Once you have made sure your meat will stay cold, it is time to decide what you want to do with it after grinding. If you want to make chili or Bolognese, you can use a grinding plate with large holes for a coarser grind. If you want to make sausages, you can use a grinding plate with smaller holes for a finer grind. Of course, the choice is up to you. You can make burgers with both finely and coarsely ground meat depending on how you like them, it is just important to choose the plate accordingly.
Keep It Clean
To avoid any potential health issues related to food contamination, you need to make sure that everything is clean, including your hands. Thus, thoroughly clean the countertop, the grinder, and the containers before use and wash your hands immediately before grinding. It is a good idea to use sterile latex gloves for optimal food safety.
Keep It Safe
Now that everything is ready, it is time to start grinding. Whether you are using an electric grinder or turning the crank, there is not much you need to remember apart from the fact that you need to keep it safe. What matters most is that you do not use your fingers to push down the meat. That is what food pushers are for. If you use your fingers, you may get injured, so if you do not have a proper food pusher, use anything that can replace it, but keep your fingers away from the hopper.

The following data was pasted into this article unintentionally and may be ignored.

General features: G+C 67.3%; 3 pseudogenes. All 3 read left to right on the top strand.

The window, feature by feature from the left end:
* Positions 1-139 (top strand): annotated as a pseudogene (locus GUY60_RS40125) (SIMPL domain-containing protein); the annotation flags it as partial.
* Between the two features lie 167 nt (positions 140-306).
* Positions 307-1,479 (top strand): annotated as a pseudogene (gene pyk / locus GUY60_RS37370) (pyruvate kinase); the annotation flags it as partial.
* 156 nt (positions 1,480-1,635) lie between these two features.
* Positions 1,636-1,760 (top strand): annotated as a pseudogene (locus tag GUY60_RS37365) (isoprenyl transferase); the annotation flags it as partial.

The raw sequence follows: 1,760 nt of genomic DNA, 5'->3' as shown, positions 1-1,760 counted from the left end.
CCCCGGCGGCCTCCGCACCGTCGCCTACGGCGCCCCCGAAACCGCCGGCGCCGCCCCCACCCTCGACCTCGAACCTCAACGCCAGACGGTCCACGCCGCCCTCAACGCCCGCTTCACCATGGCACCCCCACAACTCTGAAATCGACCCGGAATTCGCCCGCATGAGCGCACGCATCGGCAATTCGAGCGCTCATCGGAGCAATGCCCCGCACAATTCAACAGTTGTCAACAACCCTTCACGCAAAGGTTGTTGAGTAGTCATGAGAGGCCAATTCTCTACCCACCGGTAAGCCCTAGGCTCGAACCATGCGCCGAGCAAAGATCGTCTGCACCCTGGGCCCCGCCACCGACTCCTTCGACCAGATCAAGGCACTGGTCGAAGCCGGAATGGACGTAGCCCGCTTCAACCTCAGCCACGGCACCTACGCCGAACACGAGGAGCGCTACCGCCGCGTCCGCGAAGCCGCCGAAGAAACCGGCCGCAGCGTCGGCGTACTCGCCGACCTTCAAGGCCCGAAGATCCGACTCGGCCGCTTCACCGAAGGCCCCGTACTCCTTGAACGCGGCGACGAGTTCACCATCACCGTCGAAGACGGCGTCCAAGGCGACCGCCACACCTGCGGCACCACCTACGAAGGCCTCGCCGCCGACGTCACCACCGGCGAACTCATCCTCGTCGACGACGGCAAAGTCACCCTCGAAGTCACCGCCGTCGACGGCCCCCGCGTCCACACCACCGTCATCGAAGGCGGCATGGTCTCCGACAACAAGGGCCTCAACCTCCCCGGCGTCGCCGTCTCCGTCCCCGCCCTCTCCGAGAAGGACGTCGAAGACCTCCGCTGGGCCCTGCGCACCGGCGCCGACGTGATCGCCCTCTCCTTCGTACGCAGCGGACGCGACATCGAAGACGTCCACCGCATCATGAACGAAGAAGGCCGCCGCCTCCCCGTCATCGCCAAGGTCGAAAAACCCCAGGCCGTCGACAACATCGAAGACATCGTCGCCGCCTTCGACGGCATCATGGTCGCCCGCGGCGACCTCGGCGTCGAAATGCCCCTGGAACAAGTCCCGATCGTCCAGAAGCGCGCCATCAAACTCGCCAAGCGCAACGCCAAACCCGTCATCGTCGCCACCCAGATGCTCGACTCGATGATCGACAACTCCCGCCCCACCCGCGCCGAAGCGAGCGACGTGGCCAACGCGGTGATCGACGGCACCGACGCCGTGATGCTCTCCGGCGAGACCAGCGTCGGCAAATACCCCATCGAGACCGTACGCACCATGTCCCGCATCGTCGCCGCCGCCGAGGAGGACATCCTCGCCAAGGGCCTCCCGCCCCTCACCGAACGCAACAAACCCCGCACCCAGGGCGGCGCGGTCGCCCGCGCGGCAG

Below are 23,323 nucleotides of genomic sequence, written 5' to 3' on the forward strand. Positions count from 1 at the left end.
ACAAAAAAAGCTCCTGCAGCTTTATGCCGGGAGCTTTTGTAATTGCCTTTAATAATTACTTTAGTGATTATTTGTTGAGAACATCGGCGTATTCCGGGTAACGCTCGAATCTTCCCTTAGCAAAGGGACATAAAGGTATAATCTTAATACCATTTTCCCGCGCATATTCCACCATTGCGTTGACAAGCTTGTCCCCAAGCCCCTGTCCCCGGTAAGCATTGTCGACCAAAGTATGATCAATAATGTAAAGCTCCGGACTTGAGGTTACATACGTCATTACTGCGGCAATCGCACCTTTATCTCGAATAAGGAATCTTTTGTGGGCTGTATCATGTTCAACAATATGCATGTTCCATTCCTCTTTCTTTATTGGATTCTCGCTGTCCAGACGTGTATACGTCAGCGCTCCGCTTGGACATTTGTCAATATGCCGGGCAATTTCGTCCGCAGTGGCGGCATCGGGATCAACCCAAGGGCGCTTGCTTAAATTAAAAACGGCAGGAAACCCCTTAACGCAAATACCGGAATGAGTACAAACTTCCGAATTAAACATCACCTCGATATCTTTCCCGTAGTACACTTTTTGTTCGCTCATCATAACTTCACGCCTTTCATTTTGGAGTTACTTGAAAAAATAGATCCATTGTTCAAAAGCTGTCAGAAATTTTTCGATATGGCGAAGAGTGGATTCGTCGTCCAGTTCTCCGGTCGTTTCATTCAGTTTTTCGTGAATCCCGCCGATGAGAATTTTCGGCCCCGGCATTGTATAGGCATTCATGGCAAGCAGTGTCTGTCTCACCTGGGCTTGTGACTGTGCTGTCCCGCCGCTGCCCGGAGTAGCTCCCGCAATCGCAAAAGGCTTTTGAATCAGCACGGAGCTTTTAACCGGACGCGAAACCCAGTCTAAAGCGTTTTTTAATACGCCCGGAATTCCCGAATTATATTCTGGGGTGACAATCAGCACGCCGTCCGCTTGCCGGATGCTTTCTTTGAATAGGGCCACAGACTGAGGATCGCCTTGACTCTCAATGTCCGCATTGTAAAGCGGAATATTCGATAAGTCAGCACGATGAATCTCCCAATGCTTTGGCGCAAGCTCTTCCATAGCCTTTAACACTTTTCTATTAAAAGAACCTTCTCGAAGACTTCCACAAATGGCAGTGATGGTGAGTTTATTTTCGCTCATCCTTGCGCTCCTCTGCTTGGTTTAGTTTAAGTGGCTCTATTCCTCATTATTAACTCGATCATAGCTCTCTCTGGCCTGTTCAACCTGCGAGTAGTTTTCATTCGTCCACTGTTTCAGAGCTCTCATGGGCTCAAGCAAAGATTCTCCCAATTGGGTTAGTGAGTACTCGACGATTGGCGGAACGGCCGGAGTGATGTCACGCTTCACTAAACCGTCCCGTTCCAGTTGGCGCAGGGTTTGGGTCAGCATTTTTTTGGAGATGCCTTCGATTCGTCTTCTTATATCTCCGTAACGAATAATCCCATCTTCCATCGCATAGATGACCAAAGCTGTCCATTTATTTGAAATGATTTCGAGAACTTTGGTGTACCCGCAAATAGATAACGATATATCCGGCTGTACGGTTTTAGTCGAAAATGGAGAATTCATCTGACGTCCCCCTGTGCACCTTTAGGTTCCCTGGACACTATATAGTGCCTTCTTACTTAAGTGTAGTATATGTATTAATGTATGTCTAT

Cook & Store It Properly
Once you have finished grinding, you can take a short break, but you should not leave the meat sitting at room temperature for half an hour while you are having a cold drink. If you are going to cook it shortly after grinding, place it in the fridge. Otherwise, you should pack it any way that works for you and pop it in the freezer.
When cooking ground meat, you can get creative and make anything from comforting lasagna to mouthwatering burgers. Just make sure that the internal temperature of the meat is not lower than 160°F at the end of the cooking process. Once it reaches 160°F, it is perfectly healthy and ready to make your palate happy.